A comatose five-year-old girl journeys through a dark industrial dreamscape, following her mother’s voice on a transistor radio to find her way back to consciousness.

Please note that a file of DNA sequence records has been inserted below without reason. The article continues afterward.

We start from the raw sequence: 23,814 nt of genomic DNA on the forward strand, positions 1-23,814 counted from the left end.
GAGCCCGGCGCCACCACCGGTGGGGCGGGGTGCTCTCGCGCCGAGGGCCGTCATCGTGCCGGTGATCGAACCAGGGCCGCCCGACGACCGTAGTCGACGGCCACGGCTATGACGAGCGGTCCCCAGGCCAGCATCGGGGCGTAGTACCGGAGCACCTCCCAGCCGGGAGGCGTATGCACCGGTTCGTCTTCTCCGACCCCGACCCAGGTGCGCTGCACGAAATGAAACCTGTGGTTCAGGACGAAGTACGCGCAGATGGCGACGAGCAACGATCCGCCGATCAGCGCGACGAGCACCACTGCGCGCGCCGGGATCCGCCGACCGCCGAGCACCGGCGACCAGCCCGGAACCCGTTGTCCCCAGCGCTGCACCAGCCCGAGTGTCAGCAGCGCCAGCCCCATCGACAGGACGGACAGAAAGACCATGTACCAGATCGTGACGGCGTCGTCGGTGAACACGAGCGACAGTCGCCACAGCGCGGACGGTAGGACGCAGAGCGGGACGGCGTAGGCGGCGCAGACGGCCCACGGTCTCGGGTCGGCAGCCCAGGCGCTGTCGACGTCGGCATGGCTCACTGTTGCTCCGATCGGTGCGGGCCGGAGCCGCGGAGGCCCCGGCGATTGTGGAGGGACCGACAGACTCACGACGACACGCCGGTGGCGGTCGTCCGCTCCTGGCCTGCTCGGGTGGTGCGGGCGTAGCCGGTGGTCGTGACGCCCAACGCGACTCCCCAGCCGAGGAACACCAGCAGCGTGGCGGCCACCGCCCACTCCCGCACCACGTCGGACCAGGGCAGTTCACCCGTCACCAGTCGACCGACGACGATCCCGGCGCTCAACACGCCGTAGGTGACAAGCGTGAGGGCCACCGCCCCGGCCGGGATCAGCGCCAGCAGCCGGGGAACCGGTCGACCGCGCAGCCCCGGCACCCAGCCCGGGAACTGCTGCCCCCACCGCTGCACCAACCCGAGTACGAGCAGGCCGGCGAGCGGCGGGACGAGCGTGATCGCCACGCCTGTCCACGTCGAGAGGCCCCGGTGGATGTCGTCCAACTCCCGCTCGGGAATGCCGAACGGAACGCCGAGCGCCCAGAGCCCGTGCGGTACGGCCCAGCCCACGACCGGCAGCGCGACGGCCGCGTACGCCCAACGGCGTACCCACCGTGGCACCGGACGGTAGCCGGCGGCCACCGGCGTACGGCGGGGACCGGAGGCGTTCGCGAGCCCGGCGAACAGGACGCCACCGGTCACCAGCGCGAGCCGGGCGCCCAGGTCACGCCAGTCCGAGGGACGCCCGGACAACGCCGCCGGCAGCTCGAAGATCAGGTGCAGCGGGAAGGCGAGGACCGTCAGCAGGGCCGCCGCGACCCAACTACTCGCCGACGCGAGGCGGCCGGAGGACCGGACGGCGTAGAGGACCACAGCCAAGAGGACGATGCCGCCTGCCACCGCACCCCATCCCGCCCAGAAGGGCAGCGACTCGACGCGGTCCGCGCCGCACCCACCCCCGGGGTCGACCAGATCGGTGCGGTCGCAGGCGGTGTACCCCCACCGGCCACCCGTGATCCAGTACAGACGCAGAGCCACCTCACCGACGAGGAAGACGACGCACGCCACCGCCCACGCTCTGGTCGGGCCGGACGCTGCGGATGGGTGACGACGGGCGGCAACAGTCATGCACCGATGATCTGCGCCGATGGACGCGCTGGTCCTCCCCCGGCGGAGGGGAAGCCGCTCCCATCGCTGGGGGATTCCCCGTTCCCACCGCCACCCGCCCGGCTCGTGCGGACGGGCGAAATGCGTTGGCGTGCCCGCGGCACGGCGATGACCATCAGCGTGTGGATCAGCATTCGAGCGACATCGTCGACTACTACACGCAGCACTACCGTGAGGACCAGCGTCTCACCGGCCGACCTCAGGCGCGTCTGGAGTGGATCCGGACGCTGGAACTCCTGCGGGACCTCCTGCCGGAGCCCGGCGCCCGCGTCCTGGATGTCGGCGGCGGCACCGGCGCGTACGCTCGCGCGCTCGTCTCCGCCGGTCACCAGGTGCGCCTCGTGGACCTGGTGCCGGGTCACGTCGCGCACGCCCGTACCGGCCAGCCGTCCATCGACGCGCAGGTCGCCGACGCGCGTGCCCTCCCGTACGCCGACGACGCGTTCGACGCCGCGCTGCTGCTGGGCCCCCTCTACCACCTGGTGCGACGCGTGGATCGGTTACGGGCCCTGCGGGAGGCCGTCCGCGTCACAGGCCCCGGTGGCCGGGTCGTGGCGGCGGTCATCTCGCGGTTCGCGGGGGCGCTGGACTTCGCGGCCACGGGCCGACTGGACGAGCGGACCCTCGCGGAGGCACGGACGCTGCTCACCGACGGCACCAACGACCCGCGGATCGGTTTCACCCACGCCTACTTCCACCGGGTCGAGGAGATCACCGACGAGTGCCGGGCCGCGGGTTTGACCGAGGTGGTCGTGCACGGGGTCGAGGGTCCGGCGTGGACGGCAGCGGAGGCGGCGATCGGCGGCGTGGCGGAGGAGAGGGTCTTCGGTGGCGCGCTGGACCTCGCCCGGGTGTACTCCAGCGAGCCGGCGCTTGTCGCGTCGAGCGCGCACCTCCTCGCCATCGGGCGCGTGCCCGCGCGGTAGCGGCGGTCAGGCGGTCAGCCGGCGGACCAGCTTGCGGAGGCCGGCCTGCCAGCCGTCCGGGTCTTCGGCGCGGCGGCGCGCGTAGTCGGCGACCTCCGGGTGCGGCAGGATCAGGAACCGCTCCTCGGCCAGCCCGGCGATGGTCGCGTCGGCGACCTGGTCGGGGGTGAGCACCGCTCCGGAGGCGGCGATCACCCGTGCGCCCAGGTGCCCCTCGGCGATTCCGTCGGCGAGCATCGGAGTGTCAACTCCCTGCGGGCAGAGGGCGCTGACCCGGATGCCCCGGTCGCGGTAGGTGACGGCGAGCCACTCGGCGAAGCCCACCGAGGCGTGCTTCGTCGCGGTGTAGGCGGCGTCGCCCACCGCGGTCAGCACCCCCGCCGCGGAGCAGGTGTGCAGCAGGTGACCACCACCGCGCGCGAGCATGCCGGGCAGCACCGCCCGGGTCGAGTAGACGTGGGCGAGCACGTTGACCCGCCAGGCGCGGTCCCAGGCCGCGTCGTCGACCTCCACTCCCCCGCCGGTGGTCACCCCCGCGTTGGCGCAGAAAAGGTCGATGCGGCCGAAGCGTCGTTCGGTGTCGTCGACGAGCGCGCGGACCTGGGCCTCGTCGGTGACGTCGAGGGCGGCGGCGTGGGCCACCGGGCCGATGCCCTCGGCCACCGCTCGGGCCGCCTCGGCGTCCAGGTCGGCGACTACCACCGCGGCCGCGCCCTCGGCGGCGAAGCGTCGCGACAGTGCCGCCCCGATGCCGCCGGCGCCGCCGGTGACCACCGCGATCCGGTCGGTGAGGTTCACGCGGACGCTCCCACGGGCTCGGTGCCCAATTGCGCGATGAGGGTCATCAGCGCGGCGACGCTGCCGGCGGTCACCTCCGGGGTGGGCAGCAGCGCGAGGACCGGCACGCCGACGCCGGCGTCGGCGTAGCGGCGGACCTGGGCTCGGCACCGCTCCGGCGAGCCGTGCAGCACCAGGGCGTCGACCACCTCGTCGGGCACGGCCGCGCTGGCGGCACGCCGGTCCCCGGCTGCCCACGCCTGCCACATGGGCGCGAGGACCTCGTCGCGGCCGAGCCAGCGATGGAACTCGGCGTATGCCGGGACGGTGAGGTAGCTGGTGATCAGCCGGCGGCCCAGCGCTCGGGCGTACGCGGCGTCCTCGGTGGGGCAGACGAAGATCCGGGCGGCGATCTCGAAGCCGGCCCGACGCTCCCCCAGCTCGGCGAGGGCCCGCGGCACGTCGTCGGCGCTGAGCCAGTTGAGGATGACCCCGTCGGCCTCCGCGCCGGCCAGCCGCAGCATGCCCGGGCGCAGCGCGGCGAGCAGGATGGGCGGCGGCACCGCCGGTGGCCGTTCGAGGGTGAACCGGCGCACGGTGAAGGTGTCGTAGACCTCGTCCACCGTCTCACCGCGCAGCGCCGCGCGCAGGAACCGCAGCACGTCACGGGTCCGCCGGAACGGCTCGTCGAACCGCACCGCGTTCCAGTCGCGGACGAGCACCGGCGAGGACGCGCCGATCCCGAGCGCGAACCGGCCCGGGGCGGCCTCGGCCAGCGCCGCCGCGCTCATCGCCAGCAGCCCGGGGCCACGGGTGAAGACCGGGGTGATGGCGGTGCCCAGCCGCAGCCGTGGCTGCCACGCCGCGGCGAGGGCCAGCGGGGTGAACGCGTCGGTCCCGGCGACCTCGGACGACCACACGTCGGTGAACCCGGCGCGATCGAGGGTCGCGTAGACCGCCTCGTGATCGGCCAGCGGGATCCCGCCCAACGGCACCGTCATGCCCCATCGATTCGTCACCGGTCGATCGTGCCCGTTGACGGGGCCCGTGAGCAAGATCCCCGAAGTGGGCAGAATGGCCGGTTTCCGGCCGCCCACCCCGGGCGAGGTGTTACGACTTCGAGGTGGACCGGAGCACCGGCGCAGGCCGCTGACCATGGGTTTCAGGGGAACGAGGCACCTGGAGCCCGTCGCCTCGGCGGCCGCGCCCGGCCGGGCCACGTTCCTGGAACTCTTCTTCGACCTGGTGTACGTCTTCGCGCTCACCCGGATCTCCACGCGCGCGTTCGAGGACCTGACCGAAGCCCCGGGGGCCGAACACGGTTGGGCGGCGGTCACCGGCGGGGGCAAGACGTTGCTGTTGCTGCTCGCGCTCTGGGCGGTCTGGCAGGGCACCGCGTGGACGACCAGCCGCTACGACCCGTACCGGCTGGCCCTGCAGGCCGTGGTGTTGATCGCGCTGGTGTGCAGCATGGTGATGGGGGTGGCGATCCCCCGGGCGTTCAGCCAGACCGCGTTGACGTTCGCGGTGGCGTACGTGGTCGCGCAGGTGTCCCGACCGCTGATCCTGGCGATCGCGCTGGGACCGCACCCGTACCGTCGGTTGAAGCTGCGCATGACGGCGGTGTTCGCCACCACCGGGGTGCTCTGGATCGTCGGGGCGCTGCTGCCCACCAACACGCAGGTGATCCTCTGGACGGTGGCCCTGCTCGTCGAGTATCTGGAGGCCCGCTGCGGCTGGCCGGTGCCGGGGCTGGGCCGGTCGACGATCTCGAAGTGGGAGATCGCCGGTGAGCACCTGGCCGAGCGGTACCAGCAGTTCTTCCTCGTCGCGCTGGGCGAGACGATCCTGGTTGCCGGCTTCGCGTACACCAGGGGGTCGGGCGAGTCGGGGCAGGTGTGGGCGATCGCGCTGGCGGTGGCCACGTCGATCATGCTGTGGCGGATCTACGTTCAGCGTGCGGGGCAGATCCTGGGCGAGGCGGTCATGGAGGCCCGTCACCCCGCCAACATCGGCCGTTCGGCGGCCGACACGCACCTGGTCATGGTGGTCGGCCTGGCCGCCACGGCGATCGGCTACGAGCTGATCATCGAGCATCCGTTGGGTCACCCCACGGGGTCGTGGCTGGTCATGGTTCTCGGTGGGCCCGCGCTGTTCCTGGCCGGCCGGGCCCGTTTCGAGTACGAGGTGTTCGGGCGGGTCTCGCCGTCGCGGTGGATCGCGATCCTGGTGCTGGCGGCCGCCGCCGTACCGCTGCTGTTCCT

Grimmfest Says: Childhood is less the “land of lost content” that A.E. Housman describes, than the place where most of our deepest, darkest fears first take shape. The greatest Fairy Tales are seldom comforting or escapist, but triggering and traumatising; a means of confronting and striving to banish the darkness. Such notions are at the very core of this truly astonishing cinematic labour of love. A beautifully-realised steampunk gothic fable, with gorgeous, glowing 35mm cinematography, jaw-dropping production design, and a powerful emotional core, it establishes itself at once as a major work in the cinema of the truly fantastic. Writer-Director Ryan Stevens Harris cites Terry Gilliam, Guillermo Del Toro, and Jan Svankmajer as inspirations and influences, but there are elements, too, of Jean-Pierre Jeunet in the burnished brass-pipe visual stylings, and echoes of Tarsem Singh’s THE FALL and Bernard Rose’s PAPERHOUSE in the way the fantastic elements are all grounded by, and framed within, a detailed study of a child trying to process trauma through the power of the imagination. There are nods to Cronenberg and Clive Barker in some of the more startling body-horror-based imagery, and maybe a tip of the hat to that most emotionally harrowing of children’s films, THE NEVERENDING STORY, but this is nevertheless an utterly unique, visionary, and deeply personal work, anchored by a remarkable, engaging, and quite fearless lead performance from the director’s young daughter, Haven, making her film debut. Filled with dark, disturbing, nightmare-freighted imagery and weird, wild magic, yet ultimately positive and redemptive; a tale of a child’s dreams fulfilled and a family reunited, of the power of love to lead you out of the darkness, it is surely destined to join the pantheon of those much-loved not-quite-children’s films that open up the eyes and the mind to the possibilities of cinema and, once encountered, stay with us forever. Grimmfest is both excited and honoured to be presenting the International Premiere.
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